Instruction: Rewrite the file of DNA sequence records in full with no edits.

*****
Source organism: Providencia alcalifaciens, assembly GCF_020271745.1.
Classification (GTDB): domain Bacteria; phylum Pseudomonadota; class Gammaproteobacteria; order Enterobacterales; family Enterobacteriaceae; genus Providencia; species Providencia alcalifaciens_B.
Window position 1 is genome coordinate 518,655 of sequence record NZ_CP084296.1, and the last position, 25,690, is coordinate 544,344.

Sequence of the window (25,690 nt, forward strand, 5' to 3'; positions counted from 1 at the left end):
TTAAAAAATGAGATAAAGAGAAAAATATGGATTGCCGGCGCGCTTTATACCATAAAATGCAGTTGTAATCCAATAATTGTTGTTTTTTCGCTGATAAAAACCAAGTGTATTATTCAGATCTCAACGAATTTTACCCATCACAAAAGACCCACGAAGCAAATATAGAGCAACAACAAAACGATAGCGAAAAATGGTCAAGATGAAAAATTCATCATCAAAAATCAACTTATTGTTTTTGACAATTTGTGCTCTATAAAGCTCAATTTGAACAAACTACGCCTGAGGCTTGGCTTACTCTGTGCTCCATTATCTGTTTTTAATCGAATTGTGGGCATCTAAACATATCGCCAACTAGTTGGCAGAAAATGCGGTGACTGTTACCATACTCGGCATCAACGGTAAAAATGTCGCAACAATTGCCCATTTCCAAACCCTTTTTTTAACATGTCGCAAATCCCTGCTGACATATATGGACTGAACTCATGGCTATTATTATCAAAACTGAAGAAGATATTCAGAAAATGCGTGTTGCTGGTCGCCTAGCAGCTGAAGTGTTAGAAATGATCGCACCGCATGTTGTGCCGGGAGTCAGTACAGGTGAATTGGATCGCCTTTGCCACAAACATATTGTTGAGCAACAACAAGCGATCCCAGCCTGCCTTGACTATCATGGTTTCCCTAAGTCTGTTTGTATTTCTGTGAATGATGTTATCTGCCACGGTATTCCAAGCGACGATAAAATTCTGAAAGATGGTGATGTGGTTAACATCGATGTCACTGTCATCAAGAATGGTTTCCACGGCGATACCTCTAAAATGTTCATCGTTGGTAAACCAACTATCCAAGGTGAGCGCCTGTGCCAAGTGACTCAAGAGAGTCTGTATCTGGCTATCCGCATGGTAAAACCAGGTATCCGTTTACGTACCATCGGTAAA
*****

Source organism: Providencia alcalifaciens, assembly GCF_020271745.1.
Classification (GTDB): domain Bacteria; phylum Pseudomonadota; class Gammaproteobacteria; order Enterobacterales; family Enterobacteriaceae; genus Providencia; species Providencia alcalifaciens_B.
Window position 1 is genome coordinate 518,655 of sequence record NZ_CP084296.1, and the last position, 25,690, is coordinate 544,344.

Sequence of the window (25,690 nt, forward strand, 5' to 3'; positions counted from 1 at the left end):
TTAAAAAATGAGATAAAGAGAAAAATATGGATTGCCGGCGCGCTTTATACCATAAAATGCAGTTGTAATCCAATAATTGTTGTTTTTTCGCTGATAAAAACCAAGTGTATTATTCAGATCTCAACGAATTTTACCCATCACAAAAGACCCACGAAGCAAATATAGAGCAACAACAAAACGATAGCGAAAAATGGTCAAGATGAAAAATTCATCATCAAAAATCAACTTATTGTTTTTGACAATTTGTGCTCTATAAAGCTCAATTTGAACAAACTACGCCTGAGGCTTGGCTTACTCTGTGCTCCATTATCTGTTTTTAATCGAATTGTGGGCATCTAAACATATCGCCAACTAGTTGGCAGAAAATGCGGTGACTGTTACCATACTCGGCATCAACGGTAAAAATGTCGCAACAATTGCCCATTTCCAAACCCTTTTTTTAACATGTCGCAAATCCCTGCTGACATATATGGACTGAACTCATGGCTATTATTATCAAAACTGAAGAAGATATTCAGAAAATGCGTGTTGCTGGTCGCCTAGCAGCTGAAGTGTTAGAAATGATCGCACCGCATGTTGTGCCGGGAGTCAGTACAGGTGAATTGGATCGCCTTTGCCACAAACATATTGTTGAGCAACAACAAGCGATCCCAGCCTGCCTTGACTATCATGGTTTCCCTAAGTCTGTTTGTATTTCTGTGAATGATGTTATCTGCCACGGTATTCCAAGCGACGATAAAATTCTGAAAGATGGTGATGTGGTTAACATCGATGTCACTGTCATCAAGAATGGTTTCCACGGCGATACCTCTAAAATGTTCATCGTTGGTAAACCAACTATCCAAGGTGAGCGCCTGTGCCAAGTGACTCAAGAGAGTCTGTATCTGGCTATCCGCATGGTAAAACCAGGTATCCGTTTACGTACCATCGGTAAA